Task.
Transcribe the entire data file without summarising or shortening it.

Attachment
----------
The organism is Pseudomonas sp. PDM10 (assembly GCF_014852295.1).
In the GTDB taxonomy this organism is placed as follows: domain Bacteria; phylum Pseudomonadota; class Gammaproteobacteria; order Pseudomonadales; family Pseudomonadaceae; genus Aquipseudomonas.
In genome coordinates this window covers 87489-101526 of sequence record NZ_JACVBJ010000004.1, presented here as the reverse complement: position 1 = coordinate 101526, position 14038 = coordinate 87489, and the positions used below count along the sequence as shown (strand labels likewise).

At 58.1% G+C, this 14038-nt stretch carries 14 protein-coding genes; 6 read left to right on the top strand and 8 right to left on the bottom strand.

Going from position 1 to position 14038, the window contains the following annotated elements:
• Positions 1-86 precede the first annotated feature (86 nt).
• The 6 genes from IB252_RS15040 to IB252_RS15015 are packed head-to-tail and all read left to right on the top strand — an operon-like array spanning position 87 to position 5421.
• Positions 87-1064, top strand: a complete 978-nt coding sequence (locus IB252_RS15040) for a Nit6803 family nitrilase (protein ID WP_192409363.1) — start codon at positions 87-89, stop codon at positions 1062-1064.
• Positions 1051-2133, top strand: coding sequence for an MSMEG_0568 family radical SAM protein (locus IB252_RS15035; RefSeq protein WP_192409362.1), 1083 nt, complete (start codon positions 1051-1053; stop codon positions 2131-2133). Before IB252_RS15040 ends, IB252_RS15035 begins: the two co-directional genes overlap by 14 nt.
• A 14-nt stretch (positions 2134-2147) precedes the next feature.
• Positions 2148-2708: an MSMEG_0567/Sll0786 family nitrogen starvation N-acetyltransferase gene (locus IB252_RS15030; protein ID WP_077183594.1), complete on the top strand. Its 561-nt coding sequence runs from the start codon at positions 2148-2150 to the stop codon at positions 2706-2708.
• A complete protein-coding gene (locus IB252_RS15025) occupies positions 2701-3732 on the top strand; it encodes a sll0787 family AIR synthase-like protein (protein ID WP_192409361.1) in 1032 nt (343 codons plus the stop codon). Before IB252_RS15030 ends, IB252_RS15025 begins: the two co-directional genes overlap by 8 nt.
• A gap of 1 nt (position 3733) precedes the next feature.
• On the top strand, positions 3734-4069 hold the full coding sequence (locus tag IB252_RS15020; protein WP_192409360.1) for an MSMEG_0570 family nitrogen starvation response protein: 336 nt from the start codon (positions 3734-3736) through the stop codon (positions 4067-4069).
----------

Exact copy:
The organism is Pseudomonas sp. PDM10 (assembly GCF_014852295.1).
In the GTDB taxonomy this organism is placed as follows: domain Bacteria; phylum Pseudomonadota; class Gammaproteobacteria; order Pseudomonadales; family Pseudomonadaceae; genus Aquipseudomonas.
In genome coordinates this window covers 87489-101526 of sequence record NZ_JACVBJ010000004.1, presented here as the reverse complement: position 1 = coordinate 101526, position 14038 = coordinate 87489, and the positions used below count along the sequence as shown (strand labels likewise).

At 58.1% G+C, this 14038-nt stretch carries 14 protein-coding genes; 6 read left to right on the top strand and 8 right to left on the bottom strand.

Going from position 1 to position 14038, the window contains the following annotated elements:
• Positions 1-86 precede the first annotated feature (86 nt).
• The 6 genes from IB252_RS15040 to IB252_RS15015 are packed head-to-tail and all read left to right on the top strand — an operon-like array spanning position 87 to position 5421.
• Positions 87-1064, top strand: a complete 978-nt coding sequence (locus IB252_RS15040) for a Nit6803 family nitrilase (protein ID WP_192409363.1) — start codon at positions 87-89, stop codon at positions 1062-1064.
• Positions 1051-2133, top strand: coding sequence for an MSMEG_0568 family radical SAM protein (locus IB252_RS15035; RefSeq protein WP_192409362.1), 1083 nt, complete (start codon positions 1051-1053; stop codon positions 2131-2133). Before IB252_RS15040 ends, IB252_RS15035 begins: the two co-directional genes overlap by 14 nt.
• A 14-nt stretch (positions 2134-2147) precedes the next feature.
• Positions 2148-2708: an MSMEG_0567/Sll0786 family nitrogen starvation N-acetyltransferase gene (locus IB252_RS15030; protein ID WP_077183594.1), complete on the top strand. Its 561-nt coding sequence runs from the start codon at positions 2148-2150 to the stop codon at positions 2706-2708.
• A complete protein-coding gene (locus IB252_RS15025) occupies positions 2701-3732 on the top strand; it encodes a sll0787 family AIR synthase-like protein (protein ID WP_192409361.1) in 1032 nt (343 codons plus the stop codon). Before IB252_RS15030 ends, IB252_RS15025 begins: the two co-directional genes overlap by 8 nt.
• A gap of 1 nt (position 3733) precedes the next feature.
• On the top strand, positions 3734-4069 hold the full coding sequence (locus tag IB252_RS15020; protein WP_192409360.1) for an MSMEG_0570 family nitrogen starvation response protein: 336 nt from the start codon (positions 3734-3736) through the stop codon (positions 4067-4069).